- Military ID & Passport Security. Before this session, there was no provision in state law that mandated immediate notification to people whose passport or military ID numbers were stolen in an online security breach. This left the information of many Virginians (especially in our area) at significant risk. I’m proud to have introduced and passed a bill, HB 2396, that fixes this glaring hole in the law. Virginia will now require that Passport and military ID information have the same protections as bank information and social security numbers.
Arlington County Board Chair Christian Dorsey and Board member Katie Cristol will face no Democratic challengers during this year’s primary.
No additional Democratic challengers have filed for candidacy by yesterday’s registration deadline, and staff with the county’s Office of Elections confirmed to ARLnow that there are no other pending filings.
Most of the all-Democratic cast of incumbents up for re-election this year are running an uncontested primary, including:
- Delegates Mark Levine, Rip Sullivan, and Patrick Hope
- State Senators Adam Ebbin, Janet Howell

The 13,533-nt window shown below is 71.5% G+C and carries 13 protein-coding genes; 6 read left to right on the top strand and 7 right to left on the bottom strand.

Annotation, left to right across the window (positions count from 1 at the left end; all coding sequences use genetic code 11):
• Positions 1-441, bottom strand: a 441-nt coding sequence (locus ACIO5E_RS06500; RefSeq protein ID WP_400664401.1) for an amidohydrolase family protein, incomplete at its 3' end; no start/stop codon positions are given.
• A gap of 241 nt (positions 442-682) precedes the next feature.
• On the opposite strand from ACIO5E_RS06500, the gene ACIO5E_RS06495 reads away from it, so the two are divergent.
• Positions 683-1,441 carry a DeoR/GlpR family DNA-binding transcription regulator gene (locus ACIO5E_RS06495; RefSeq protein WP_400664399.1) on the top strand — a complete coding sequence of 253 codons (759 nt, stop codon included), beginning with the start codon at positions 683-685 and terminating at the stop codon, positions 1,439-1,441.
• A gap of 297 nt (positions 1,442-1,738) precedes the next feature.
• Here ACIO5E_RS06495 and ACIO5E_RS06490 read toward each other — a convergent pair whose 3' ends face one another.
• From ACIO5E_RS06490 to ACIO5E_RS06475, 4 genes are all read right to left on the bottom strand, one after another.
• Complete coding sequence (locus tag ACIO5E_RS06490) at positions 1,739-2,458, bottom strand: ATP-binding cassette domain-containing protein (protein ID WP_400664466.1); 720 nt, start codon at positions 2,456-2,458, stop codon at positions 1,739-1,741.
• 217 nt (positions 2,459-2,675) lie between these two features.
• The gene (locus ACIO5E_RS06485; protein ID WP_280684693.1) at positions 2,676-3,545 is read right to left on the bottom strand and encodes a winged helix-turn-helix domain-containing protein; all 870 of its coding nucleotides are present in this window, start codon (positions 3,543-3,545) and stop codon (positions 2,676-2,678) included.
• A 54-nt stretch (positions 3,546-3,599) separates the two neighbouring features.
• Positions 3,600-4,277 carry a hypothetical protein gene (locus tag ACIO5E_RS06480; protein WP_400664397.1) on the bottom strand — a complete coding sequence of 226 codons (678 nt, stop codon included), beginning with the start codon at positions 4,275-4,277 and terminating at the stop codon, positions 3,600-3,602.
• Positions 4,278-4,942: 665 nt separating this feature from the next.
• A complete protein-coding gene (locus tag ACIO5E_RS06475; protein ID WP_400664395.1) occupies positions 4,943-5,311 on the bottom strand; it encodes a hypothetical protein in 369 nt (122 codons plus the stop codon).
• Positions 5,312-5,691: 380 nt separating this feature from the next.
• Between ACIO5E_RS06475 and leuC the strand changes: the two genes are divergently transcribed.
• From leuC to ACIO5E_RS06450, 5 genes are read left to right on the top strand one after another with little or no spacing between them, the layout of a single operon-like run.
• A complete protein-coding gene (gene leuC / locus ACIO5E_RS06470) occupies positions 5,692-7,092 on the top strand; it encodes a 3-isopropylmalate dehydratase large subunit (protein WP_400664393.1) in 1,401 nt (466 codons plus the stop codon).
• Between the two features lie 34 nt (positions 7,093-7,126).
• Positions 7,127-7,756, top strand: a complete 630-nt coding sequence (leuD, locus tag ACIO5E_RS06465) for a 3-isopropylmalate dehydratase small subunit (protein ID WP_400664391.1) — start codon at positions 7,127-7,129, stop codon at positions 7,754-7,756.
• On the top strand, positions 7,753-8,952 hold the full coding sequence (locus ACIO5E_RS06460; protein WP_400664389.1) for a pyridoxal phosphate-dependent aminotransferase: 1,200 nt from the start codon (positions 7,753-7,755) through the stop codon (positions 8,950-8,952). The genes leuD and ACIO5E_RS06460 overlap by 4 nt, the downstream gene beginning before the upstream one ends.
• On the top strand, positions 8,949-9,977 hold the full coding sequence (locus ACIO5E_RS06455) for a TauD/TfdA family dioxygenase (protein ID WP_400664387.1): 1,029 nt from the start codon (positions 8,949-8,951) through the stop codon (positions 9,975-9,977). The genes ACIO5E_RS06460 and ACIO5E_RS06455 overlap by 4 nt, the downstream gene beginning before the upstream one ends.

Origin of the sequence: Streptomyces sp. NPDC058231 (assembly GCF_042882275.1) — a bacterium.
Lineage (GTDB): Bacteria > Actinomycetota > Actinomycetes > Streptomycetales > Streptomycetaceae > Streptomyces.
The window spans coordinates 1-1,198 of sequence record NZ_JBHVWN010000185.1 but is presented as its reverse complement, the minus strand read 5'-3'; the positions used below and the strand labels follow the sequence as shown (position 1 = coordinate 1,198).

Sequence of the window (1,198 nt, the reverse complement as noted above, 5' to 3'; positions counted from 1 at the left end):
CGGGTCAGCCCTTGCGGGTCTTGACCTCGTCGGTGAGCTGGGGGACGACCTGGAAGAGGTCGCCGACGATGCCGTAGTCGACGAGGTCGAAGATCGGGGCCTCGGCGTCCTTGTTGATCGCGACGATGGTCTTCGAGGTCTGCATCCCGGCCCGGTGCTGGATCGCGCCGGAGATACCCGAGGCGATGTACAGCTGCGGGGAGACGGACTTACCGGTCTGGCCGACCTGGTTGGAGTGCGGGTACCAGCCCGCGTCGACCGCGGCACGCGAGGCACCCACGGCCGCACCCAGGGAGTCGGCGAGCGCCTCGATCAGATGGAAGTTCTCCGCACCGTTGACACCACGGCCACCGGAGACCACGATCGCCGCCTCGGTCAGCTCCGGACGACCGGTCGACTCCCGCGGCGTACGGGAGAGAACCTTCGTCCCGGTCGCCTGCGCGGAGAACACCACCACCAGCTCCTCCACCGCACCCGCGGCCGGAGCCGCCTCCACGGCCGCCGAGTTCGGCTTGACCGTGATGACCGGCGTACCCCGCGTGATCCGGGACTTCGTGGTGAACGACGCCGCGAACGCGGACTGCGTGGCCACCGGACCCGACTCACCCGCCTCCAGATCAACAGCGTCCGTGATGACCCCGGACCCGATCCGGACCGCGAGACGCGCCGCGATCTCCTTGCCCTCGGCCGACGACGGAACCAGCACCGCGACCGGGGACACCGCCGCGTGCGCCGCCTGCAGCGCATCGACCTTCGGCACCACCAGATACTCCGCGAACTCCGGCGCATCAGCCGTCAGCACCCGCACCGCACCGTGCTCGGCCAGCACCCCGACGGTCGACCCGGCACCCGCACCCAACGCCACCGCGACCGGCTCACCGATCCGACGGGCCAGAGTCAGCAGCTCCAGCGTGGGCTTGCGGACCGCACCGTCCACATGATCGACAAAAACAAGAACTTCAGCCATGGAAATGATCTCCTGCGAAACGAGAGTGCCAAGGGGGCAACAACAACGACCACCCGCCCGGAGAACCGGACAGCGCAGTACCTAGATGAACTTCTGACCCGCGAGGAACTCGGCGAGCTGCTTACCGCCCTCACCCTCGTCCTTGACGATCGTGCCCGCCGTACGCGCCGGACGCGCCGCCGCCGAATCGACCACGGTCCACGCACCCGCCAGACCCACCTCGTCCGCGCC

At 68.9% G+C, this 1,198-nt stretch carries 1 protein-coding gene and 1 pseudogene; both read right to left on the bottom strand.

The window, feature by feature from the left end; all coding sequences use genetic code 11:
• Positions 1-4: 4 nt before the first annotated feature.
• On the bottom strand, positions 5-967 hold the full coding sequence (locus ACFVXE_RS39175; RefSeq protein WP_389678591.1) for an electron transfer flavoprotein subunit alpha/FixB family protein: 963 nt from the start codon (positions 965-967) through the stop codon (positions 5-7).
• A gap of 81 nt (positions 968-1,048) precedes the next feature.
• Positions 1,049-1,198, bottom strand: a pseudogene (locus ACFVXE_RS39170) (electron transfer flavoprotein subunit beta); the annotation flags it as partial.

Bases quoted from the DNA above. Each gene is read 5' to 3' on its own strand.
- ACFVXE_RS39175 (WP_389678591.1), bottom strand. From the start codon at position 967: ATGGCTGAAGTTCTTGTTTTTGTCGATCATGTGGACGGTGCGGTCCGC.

- Sheriff Beth Arthur
- Treasurer Carla de la Pava
- Commissioner of Revenue Ingrid Morroy
Only three of the county’s twelve races on the ballot are contested: the race for state Senator from the 31st District, delegate from the 49th District, and Commonwealth’s Attorney.
Arlington’s primary election will welcome voters to the polls on June 11 from 6 a.m. to 7 p.m. Any voters waiting in line by 7 p.m. can vote.
Commonwealth’s Attorney Theo Stamos is being challenged by Parisa Dehghani-Tafti, a former public defender who aims to usher in criminal justice reform and said of Stamos: “We can no longer hope for reform from the very same lifelong prosecutors who’ve spent their careers building this flawed machine.”
Stamos, who has served as prosecutor for the last seven years, has drawn support from 50 county attorneys and says the endorsements demonstrate her “record of competence, fairness and decency.”
Del. Alfonso H. Lopez faces challenge from J.D. Spain, Sr., a Marine Corps veteran who helms the local NAACP chapter and said he wanted to “sharply draw a contrast” on his and Lopez’s take on issues like housing affordability as Amazon’s arrival nears, and the achievement gap between black and white students in APS.
Lopez is the Democratic co-whip in the House of Delegates and hasn’t faced a challenger since his first election in 2011.
The last contested race revolves around incumbent state Senator and former County Board member Barbara Favola.